Mangyan-made totes, vinta-inspired clutches–this is ‘not just one of those bazaars’
Nesting trays with hand-painted Philippine birds, airy piña blouses with embroidered sleeves depicting Pinoy folklore, and marine-inspired box clutches are just among the items to watch out for at the annual MaArte fair later this month.
The annual fundraiser organized by the Museum Foundation of the Philippines is on its eighth season.
The foundation’s goal is to raise funds to support the National Museum and make export-quality products available to the public.
This year, over 70 select retailers will sell their wares at the penthouse of 8 Rockwell on Aug. 26-28. They were vetted and chosen by a team including furniture and home accessories designer Eric Paras, furniture designer Carlo Tanseco and fashion designer Rhett Eala.
What’s remarkable about these retailers are the stories behind the pieces they design and manufacture.
Long-time exporter Jackie Caballero of Art of Gold offers a line of bed and bath accessories (throw pillows, wastebaskets, tissue holders and trinket trays) that features Philippine birds hand-painted by painters from San Juan, Batangas.
The pillow covers and hand towels depict tiny birds rendered in colorfast paint she formulated on 100-percent cotton fabric made in the Philippines.
Accessories designer Ken Samudio’s fanciful box clutch looks like it is paved with corals that on closer inspection are actually glass beads and upcycled plastic chips. The marine biology graduate found himself in strange waters when he began dabbling in design.
“I was invited to work for Jewelmer after graduation, but when I was told I had to stay in Palawan for many years, I had to decline,” Samudio told Inquirer Lifestyle.
He showed his capsule collection at Manila FAME earlier this year. For MaArte, he continues his marine theme with box clutches inspired by the colorful sails of Zamboanga’s vintas.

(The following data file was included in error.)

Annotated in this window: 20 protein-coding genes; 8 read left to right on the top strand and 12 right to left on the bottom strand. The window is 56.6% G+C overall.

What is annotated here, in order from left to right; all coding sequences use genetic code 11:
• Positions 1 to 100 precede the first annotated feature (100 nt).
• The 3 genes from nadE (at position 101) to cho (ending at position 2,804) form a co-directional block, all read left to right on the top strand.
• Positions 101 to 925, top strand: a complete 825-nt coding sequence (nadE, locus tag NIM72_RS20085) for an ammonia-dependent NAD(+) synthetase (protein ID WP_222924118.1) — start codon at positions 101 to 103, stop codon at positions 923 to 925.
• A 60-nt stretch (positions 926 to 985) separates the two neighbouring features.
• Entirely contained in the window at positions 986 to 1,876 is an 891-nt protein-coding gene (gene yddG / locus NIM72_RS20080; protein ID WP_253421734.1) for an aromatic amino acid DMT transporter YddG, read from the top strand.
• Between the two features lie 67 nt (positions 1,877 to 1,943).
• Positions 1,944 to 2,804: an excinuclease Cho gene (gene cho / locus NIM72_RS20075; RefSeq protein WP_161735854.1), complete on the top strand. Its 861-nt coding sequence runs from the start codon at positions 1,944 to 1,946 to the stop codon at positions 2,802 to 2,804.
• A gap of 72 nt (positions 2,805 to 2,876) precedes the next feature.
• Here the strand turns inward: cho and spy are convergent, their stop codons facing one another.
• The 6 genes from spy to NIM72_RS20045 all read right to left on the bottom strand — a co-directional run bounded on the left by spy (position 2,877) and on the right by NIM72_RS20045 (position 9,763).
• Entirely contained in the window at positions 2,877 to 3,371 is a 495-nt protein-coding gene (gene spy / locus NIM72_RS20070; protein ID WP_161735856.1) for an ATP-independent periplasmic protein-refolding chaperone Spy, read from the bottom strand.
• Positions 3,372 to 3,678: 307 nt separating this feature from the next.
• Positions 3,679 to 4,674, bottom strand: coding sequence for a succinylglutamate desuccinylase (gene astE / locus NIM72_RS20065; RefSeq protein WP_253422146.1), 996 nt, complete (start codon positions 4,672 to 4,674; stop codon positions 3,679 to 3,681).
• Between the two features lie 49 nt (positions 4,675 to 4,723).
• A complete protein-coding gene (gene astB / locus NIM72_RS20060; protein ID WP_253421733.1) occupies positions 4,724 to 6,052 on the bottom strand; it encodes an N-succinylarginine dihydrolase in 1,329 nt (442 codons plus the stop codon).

“We make only a couple of pieces of each design because some take a month to complete. I also want my buyers to relish that sense of exclusivity,” he said.
Easy to wear
Young designer Gabbie Sarenas was one of the participants in this year’s LOOK of Style Awards staged by Inquirer Lifestyle and LOOK book/magazine. For MaArte, she has come up with ecru and black tops made of silk crepe and piña fabric embroidered with images of Philippine myths and legends. Images of mermaids (sirena) cavort on the front of one top while tikbalang and renderings of Malakas and Maganda from the Philippine creation story embellish the sleeves of two separate tops.
“I designed the pieces like T-shirts so they’re easy to wear and can be paired with jeans or shorts,” Sarenas said. “I put Malakas on the left sleeve and Maganda on the right because she’s always right,” she quipped.
Entrepreneur Zarah Juan of Estudio Juan is back this year and is working with three different groups, including that of Bea Zobel, on hand-embroidered totes and clutches by members of the Iraya Mangyan tribe, and Rhett Eala on a still secret collaboration.
“What sets this fair apart is that the sellers are flexible and are willing to try new items,” said Museum Foundation’s Maritess Pineda. “We have been doing this for eight years and we have grown so much. Our challenge now is to ‘Evolve the Filipino Craftsman.”
Joining Pineda in the foundation’s steering committee are Amita Rufino, Cedie Vargas, Mel Francisco and Susie Quiros. They helped choose this year’s retailers.
“The buyers come because this isn’t just one of those bazaars,” Pineda said.
Aside from the occupying the penthouse at 8 Rockwell, there will be a special set-up at the lobby that will feature thematic displays, namely MaArte Couture, Eternal Summer and Home.
Paras, Tanseco and Eala will be in charge of these displays.
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